If Ye Break Faith

This blog is dedicated to the promotion of educating about the Canadian experience of World War One. To discover who we are as a nation in the 21st Century, we must understand our past.


Monday, 3 October 2011

Bullets and Beans

I'd like to welcome everyone back to the first regular post since my brief hiatus; as well as to extend a special welcome to those of you who have just recently discovered this project.  Again, the well wishes I received when I decided to step aside from "If Ye Break Faith" were so genuine and concerned that I managed to see how reactionary I was being to other circumstances.  From there I realised how much joy I take in this work, and re-evaluated my priorities so that I wouldn't have to eliminate this as a venue of expression, an attempt at enlivening the past and making tribute to all fallen comrades.  I might not have ever turned a cent by what I do here at "If Ye Break Faith" (hope would be a fine thing, eh?) but the rewards that come forward as a result of my writing are fulfilling in a way that is very different and perhaps more valuable than fiscal elements could be.  The trick, my friends is to find marriage of the two, and that certainly won't happen if I don't keep at what I do here twice a week.  In between, if you're so inclined, this project can be followed on Facebook and Twitter.


In the time I took to evaluate my personal situation, and the decision that inspired my initial desire to suspend the project, I came to a very strange realisation, something that I've touched on before from time to time, and that is the unexpected way in which "If Ye Break Faith" has grown and evolved.  I could not have predicted the direction this work is taking now from the vision I had at the outset.  Further thought about this had me realise that again, my life in a certain fashion is analogous to the subject matter I deal with.  At the start of the Great War, very few people had any inclination as to how vast, monumental and change inducing the conflict would become.  Britain especially was underprepared, leading some critics to put shame on those in power politically and militarily for not having the foresight to better make preparation.  The argument is as ridiculous as the preceding sentence makes it sound.  At the time, Britain's policy for involvement in a European war was potentially not as clearly defined as it could have been, but the ambiguity with which Parliament offered alliances with France and Russia was intentional so that Britain may not ever be obligated to deploy forces to the continent.  There was a very good reason for this as what regular forces Britain had were mainly earmarked to provide protection to the large Empire she sustained.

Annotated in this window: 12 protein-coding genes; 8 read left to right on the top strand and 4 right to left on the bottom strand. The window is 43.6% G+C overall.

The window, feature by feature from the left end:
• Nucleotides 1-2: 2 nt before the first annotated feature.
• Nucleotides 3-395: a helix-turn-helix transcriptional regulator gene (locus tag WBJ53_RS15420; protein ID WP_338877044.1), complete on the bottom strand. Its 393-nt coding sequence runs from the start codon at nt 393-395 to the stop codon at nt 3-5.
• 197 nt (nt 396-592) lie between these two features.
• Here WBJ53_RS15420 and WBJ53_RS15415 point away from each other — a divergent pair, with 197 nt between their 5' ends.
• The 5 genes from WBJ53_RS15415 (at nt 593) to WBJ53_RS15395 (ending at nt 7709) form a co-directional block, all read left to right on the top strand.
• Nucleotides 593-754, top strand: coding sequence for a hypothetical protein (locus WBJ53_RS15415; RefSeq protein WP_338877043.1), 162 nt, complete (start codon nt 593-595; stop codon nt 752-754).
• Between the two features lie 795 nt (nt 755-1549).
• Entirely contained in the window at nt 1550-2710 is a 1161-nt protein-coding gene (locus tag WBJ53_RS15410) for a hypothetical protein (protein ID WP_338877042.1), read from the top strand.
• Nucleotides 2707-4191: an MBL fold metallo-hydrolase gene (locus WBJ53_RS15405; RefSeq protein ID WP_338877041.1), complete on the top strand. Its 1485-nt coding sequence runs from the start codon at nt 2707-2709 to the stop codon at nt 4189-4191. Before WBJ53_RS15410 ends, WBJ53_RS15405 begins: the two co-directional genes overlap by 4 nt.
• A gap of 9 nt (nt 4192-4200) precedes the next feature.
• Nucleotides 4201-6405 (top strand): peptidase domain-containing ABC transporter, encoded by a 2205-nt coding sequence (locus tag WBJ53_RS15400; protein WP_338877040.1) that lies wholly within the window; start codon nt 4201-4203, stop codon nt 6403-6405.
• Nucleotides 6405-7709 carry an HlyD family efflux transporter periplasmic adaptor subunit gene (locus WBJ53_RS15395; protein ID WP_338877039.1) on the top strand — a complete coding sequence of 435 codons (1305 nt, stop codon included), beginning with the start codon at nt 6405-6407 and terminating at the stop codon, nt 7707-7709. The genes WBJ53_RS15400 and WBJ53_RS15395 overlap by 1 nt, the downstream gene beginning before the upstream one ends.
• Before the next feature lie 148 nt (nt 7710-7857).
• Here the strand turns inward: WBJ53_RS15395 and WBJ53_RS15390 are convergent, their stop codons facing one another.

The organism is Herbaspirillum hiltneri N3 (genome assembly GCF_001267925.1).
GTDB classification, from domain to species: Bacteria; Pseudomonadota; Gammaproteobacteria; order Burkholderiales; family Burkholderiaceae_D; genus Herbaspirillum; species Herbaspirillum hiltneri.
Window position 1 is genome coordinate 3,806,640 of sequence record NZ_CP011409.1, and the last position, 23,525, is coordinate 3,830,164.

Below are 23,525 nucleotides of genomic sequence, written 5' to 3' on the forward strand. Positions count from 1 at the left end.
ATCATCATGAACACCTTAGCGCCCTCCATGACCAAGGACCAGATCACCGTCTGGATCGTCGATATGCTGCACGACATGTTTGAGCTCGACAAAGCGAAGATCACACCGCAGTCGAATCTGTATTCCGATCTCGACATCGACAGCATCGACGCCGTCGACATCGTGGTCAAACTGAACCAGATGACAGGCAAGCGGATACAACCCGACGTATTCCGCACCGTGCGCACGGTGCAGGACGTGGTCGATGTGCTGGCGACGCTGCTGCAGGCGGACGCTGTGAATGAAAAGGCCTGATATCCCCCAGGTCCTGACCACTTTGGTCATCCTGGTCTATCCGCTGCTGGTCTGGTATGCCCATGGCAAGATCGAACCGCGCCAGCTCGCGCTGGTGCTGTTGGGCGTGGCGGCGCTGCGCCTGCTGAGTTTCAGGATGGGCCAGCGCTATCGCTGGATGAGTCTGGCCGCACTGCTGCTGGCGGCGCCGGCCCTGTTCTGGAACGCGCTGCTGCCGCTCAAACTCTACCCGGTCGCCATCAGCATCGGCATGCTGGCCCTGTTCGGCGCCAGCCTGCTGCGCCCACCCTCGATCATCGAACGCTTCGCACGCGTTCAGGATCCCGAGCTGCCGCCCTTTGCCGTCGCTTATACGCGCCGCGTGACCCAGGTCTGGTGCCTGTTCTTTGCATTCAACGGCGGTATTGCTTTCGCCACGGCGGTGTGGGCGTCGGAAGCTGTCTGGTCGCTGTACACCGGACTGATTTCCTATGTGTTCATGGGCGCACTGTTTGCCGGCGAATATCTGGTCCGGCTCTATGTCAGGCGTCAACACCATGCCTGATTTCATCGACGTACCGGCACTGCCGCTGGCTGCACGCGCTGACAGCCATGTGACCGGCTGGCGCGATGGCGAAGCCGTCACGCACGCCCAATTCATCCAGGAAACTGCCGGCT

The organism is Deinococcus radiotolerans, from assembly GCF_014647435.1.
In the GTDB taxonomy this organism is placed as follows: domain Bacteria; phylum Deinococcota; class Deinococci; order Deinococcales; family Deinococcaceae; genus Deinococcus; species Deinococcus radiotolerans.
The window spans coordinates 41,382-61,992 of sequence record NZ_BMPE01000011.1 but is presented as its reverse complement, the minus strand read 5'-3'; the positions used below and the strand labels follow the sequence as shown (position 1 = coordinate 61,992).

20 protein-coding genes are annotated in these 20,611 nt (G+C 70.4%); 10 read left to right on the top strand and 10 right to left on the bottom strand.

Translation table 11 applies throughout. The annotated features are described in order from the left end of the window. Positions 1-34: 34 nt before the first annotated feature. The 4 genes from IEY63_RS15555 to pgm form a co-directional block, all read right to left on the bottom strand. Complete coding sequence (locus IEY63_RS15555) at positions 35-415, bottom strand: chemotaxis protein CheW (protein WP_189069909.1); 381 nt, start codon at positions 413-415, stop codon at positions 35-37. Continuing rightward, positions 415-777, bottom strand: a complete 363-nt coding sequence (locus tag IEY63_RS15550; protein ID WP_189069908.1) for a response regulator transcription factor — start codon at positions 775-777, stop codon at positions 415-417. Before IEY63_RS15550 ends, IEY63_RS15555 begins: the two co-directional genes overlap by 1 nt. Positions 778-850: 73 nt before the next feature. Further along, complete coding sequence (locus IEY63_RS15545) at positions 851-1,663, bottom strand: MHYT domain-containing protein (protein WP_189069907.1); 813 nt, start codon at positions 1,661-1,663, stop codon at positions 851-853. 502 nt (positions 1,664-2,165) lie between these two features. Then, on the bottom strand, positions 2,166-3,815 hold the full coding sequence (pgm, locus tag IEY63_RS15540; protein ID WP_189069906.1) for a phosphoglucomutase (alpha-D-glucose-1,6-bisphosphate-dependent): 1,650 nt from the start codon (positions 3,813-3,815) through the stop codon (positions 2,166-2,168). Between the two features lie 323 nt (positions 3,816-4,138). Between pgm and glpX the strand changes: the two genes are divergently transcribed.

There were attempts before the war to reorganise the armed forces, particularly those in reserve in order to make recruiting, expanding and reinforcing the regulars more efficient.  These measures were slow to take hold, and not popular to begin with, and did nothing to eliminate the long held practice of reserve forces not being compelled to overseas service.  It was not just trained men which was at a deficit, absolutely everything needed to wage war had been allocated along the lines of taking the field in a colonial conflict.

The error, if there was one was that once war was declared, the decision seemed only to have an effect on the armed forces, as it had in the past, and little impact on civil society.  This can be illustrated by the munitions crisis, or "Shells Scandal" that came to light in 1915.  Ostensibly to deflect blame from himself, Field Marshal John French, the Commander-in-Chief of Empire Forces let it be leaked to the press that there was a critical shortage of munitions in theatre.  This shortage, he opined, was responsible for the failed offensive at Neuve Chapelle.  There can be no doubt that the munitions sector was not producing output on the scale required, however, it really can be seen as the government's shortcoming in not adjusting their requirements at the outset.  Then again, that would be akin to finding fault with someone because they failed to be clairvoyant.